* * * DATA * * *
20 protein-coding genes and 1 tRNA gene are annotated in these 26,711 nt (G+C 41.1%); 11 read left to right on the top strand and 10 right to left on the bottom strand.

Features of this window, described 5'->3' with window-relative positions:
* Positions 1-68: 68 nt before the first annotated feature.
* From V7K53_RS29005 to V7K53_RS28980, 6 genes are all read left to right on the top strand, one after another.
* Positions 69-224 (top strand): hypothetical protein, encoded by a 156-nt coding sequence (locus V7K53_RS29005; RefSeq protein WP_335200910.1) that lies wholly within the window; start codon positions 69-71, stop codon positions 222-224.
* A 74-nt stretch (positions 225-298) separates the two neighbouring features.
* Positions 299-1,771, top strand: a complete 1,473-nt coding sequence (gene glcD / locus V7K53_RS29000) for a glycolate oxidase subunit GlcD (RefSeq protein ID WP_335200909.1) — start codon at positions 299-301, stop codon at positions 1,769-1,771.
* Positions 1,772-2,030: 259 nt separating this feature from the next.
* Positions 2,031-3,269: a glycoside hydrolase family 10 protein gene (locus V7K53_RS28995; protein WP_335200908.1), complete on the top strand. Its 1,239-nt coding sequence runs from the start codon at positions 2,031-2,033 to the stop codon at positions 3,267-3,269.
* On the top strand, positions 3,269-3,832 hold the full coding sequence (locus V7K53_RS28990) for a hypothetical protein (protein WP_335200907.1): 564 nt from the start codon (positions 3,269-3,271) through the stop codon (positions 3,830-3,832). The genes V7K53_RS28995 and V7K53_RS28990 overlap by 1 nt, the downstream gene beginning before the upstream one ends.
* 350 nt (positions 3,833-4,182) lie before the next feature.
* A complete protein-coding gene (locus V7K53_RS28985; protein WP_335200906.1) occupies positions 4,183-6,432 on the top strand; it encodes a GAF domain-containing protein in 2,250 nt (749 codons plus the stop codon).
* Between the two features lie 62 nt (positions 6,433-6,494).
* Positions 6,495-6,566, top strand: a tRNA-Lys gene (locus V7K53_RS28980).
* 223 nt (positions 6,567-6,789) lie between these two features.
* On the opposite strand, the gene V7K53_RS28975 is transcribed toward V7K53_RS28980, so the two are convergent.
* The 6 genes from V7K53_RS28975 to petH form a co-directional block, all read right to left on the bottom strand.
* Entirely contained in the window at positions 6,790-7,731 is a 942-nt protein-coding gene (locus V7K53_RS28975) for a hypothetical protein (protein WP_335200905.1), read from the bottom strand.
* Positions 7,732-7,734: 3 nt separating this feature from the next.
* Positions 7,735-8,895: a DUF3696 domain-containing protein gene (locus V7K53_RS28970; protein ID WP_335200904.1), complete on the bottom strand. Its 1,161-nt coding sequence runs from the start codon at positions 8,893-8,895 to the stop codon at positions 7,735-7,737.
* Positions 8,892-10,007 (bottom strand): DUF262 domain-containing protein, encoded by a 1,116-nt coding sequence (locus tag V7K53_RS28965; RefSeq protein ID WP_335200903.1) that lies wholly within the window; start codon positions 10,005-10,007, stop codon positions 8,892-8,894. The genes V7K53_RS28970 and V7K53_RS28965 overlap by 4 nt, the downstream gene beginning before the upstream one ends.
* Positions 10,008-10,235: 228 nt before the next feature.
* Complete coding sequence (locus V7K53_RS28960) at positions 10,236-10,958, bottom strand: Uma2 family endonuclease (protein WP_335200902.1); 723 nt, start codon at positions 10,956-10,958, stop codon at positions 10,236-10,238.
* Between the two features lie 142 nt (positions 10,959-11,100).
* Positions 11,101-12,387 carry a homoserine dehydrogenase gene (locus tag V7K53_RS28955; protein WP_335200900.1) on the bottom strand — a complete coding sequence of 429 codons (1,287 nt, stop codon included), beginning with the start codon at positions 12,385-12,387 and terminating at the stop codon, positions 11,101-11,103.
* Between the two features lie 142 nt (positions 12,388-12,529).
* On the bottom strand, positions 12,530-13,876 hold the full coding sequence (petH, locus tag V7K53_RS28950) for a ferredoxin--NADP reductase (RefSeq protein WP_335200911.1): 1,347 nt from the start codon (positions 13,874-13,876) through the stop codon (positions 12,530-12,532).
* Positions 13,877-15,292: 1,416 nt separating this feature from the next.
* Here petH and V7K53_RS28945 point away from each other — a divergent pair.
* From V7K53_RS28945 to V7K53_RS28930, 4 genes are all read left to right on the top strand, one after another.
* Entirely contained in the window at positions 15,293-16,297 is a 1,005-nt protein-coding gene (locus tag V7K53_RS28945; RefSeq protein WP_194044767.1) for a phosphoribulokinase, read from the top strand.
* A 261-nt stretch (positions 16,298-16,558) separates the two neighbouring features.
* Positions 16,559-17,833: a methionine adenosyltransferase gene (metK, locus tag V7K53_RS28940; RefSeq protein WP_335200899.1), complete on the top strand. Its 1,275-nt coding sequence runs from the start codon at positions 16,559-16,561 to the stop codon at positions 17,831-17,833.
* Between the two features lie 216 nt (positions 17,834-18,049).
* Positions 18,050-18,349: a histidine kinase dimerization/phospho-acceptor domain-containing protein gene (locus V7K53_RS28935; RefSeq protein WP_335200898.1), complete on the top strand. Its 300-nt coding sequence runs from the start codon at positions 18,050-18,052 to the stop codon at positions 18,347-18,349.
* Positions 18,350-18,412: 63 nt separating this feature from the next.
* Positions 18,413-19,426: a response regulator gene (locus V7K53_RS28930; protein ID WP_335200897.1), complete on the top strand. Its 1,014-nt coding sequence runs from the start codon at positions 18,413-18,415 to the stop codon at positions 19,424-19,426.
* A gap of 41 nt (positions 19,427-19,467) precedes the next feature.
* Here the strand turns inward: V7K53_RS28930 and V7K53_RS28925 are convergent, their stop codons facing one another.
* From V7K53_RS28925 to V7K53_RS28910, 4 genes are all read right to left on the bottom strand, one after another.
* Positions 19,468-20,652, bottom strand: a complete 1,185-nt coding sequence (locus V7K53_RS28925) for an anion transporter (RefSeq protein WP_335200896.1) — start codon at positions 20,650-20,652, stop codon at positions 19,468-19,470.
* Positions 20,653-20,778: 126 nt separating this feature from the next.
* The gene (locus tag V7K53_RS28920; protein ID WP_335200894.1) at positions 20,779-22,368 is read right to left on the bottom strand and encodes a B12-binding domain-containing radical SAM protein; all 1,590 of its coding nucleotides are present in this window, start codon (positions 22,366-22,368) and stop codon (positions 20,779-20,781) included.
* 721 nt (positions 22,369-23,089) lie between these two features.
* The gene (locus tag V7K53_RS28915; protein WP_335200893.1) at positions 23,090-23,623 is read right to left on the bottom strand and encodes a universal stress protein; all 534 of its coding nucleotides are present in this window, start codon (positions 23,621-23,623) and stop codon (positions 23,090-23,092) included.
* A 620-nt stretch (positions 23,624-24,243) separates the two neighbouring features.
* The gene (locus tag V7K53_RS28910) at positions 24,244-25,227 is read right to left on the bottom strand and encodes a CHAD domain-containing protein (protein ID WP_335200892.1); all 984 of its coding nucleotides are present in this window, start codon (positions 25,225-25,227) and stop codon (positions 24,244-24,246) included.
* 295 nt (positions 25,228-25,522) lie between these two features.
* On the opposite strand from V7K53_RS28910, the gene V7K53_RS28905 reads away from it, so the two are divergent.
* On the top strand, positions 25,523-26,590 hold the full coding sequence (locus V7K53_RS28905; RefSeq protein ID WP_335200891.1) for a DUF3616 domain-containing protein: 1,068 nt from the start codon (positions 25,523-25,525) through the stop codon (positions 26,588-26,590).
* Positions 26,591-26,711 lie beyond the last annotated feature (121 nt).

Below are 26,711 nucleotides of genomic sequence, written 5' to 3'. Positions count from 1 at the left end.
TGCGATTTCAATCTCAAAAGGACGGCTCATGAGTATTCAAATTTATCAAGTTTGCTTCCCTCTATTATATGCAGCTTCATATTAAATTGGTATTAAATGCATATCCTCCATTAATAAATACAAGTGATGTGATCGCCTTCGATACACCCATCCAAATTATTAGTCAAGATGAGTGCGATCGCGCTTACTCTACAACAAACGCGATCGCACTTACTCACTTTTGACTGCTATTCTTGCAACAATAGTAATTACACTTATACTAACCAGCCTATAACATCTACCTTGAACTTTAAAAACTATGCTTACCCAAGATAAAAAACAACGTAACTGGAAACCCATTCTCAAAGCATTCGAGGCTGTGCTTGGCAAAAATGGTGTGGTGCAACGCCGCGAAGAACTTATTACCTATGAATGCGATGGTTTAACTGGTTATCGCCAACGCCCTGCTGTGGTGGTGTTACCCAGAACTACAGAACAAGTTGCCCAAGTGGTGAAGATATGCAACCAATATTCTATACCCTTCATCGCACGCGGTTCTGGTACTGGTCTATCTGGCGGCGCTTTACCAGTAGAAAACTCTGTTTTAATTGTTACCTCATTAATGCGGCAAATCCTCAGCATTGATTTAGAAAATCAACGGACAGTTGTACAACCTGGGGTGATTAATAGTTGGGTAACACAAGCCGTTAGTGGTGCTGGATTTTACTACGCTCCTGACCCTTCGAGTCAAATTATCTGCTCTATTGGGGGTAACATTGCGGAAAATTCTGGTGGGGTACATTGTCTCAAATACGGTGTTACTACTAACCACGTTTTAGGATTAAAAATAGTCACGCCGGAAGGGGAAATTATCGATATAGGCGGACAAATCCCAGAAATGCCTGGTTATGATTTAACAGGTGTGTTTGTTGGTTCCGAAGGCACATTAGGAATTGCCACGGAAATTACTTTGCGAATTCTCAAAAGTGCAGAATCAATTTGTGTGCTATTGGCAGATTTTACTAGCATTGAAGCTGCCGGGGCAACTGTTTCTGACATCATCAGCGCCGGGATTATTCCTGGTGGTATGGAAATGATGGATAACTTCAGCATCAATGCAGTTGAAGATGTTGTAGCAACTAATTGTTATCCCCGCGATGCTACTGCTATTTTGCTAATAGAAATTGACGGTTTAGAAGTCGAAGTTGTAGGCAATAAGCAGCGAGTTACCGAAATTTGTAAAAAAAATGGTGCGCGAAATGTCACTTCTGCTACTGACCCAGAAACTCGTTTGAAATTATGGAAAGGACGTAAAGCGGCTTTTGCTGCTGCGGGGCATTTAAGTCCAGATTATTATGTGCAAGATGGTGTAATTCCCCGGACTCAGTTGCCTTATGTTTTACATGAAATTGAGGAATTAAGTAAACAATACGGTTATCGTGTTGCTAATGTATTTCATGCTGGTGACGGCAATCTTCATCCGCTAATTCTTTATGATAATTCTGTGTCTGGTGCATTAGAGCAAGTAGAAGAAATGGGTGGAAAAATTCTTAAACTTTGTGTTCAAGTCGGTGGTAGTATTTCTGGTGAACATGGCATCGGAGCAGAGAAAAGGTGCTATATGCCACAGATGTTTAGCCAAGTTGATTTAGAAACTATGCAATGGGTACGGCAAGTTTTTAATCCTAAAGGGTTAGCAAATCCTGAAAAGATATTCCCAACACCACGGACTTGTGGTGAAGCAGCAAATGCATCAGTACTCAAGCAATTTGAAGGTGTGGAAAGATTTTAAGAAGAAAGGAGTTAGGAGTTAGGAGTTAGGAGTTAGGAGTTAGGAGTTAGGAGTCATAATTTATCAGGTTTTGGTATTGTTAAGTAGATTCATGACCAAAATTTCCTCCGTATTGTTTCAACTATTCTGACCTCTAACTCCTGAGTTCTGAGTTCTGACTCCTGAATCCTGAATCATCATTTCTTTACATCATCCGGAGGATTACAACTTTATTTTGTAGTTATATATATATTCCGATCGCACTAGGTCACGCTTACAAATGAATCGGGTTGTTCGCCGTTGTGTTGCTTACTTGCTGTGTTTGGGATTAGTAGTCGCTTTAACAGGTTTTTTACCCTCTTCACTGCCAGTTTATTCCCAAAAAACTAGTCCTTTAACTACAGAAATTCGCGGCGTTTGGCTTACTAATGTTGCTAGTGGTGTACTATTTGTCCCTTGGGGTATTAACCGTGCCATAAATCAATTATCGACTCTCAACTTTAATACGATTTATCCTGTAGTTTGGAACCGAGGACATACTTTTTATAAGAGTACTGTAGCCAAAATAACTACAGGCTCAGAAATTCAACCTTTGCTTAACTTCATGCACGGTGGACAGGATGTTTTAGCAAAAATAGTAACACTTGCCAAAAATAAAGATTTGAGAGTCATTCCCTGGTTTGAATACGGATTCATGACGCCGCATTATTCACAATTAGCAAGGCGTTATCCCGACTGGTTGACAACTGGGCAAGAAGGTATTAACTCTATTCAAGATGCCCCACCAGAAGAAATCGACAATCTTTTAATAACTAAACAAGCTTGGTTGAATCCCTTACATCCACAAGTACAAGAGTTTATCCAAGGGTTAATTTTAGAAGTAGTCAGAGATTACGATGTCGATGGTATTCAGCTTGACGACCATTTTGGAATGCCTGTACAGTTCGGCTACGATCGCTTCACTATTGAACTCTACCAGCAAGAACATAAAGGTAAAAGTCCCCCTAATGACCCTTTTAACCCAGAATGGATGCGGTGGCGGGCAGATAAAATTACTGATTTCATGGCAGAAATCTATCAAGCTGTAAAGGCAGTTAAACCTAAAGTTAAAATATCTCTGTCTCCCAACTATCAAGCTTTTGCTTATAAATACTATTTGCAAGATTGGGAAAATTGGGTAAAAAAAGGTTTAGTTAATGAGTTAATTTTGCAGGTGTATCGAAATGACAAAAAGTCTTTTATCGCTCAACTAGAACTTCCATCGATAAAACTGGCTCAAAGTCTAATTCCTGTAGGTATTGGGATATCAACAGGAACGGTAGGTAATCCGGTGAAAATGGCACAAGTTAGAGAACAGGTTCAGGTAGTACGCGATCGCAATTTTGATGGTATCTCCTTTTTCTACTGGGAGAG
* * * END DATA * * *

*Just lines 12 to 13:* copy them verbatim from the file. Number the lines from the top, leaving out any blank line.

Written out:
* A complete protein-coding gene (locus V7K53_RS28985; protein WP_335200906.1) occupies positions 4,183-6,432 on the top strand; it encodes a GAF domain-containing protein in 2,250 nt (749 codons plus the stop codon).
* Between the two features lie 62 nt (positions 6,433-6,494).